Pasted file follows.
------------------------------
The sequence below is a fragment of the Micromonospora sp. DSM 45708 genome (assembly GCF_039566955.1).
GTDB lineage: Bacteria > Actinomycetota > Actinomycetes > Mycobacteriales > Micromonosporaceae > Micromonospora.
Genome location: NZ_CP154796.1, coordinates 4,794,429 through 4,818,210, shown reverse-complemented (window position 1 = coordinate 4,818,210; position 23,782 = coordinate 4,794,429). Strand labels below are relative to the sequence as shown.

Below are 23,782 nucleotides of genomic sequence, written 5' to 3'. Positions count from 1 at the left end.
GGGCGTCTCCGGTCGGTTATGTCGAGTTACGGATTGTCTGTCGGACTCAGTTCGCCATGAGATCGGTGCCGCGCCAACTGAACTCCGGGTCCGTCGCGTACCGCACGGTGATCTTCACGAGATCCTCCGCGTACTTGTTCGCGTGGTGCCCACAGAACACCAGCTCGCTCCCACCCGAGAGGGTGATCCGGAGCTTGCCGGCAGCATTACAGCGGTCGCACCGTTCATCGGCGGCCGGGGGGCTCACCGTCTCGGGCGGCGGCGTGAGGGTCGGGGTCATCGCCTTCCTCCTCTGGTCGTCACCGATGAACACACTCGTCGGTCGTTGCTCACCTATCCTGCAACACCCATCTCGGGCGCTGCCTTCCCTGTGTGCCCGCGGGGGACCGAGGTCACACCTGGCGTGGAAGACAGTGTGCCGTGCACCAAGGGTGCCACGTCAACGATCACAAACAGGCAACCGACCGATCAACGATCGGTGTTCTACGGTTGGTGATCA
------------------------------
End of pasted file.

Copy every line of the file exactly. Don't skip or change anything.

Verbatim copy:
The sequence below is a fragment of the Micromonospora sp. DSM 45708 genome (assembly GCF_039566955.1).
GTDB lineage: Bacteria > Actinomycetota > Actinomycetes > Mycobacteriales > Micromonosporaceae > Micromonospora.
Genome location: NZ_CP154796.1, coordinates 4,794,429 through 4,818,210, shown reverse-complemented (window position 1 = coordinate 4,818,210; position 23,782 = coordinate 4,794,429). Strand labels below are relative to the sequence as shown.

Below are 23,782 nucleotides of genomic sequence, written 5' to 3'. Positions count from 1 at the left end.
GGGCGTCTCCGGTCGGTTATGTCGAGTTACGGATTGTCTGTCGGACTCAGTTCGCCATGAGATCGGTGCCGCGCCAACTGAACTCCGGGTCCGTCGCGTACCGCACGGTGATCTTCACGAGATCCTCCGCGTACTTGTTCGCGTGGTGCCCACAGAACACCAGCTCGCTCCCACCCGAGAGGGTGATCCGGAGCTTGCCGGCAGCATTACAGCGGTCGCACCGTTCATCGGCGGCCGGGGGGCTCACCGTCTCGGGCGGCGGCGTGAGGGTCGGGGTCATCGCCTTCCTCCTCTGGTCGTCACCGATGAACACACTCGTCGGTCGTTGCTCACCTATCCTGCAACACCCATCTCGGGCGCTGCCTTCCCTGTGTGCCCGCGGGGGACCGAGGTCACACCTGGCGTGGAAGACAGTGTGCCGTGCACCAAGGGTGCCACGTCAACGATCACAAACAGGCAACCGACCGATCAACGATCGGTGTTCTACGGTTGGTGATCA